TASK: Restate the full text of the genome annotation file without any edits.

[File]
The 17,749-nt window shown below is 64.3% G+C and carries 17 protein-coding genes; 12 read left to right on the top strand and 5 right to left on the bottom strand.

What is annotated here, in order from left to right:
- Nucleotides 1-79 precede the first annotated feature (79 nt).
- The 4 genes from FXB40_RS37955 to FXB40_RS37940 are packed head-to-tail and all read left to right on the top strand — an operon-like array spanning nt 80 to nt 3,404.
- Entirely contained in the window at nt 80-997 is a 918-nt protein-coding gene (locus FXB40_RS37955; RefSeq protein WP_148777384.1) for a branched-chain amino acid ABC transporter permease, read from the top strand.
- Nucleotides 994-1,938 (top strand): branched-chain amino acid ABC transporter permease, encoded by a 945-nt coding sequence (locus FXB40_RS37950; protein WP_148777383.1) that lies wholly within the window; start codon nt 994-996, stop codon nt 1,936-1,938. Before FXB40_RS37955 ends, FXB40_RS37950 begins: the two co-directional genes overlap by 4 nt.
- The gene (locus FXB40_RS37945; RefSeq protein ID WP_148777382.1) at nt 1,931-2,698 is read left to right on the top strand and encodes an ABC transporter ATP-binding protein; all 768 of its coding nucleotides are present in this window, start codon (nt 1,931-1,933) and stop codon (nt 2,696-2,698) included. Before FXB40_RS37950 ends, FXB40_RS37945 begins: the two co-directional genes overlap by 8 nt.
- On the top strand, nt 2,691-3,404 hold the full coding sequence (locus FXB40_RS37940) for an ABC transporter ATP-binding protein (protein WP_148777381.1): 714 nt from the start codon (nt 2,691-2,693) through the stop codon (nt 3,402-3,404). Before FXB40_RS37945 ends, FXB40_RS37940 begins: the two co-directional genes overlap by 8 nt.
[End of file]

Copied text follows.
The 17,749-nt window shown below is 64.3% G+C and carries 17 protein-coding genes; 12 read left to right on the top strand and 5 right to left on the bottom strand.

What is annotated here, in order from left to right:
- Nucleotides 1-79 precede the first annotated feature (79 nt).
- The 4 genes from FXB40_RS37955 to FXB40_RS37940 are packed head-to-tail and all read left to right on the top strand — an operon-like array spanning nt 80 to nt 3,404.
- Entirely contained in the window at nt 80-997 is a 918-nt protein-coding gene (locus FXB40_RS37955; RefSeq protein WP_148777384.1) for a branched-chain amino acid ABC transporter permease, read from the top strand.
- Nucleotides 994-1,938 (top strand): branched-chain amino acid ABC transporter permease, encoded by a 945-nt coding sequence (locus FXB40_RS37950; protein WP_148777383.1) that lies wholly within the window; start codon nt 994-996, stop codon nt 1,936-1,938. Before FXB40_RS37955 ends, FXB40_RS37950 begins: the two co-directional genes overlap by 4 nt.
- The gene (locus FXB40_RS37945; RefSeq protein ID WP_148777382.1) at nt 1,931-2,698 is read left to right on the top strand and encodes an ABC transporter ATP-binding protein; all 768 of its coding nucleotides are present in this window, start codon (nt 1,931-1,933) and stop codon (nt 2,696-2,698) included. Before FXB40_RS37950 ends, FXB40_RS37945 begins: the two co-directional genes overlap by 8 nt.
- On the top strand, nt 2,691-3,404 hold the full coding sequence (locus FXB40_RS37940) for an ABC transporter ATP-binding protein (protein WP_148777381.1): 714 nt from the start codon (nt 2,691-2,693) through the stop codon (nt 3,402-3,404). Before FXB40_RS37945 ends, FXB40_RS37940 begins: the two co-directional genes overlap by 8 nt.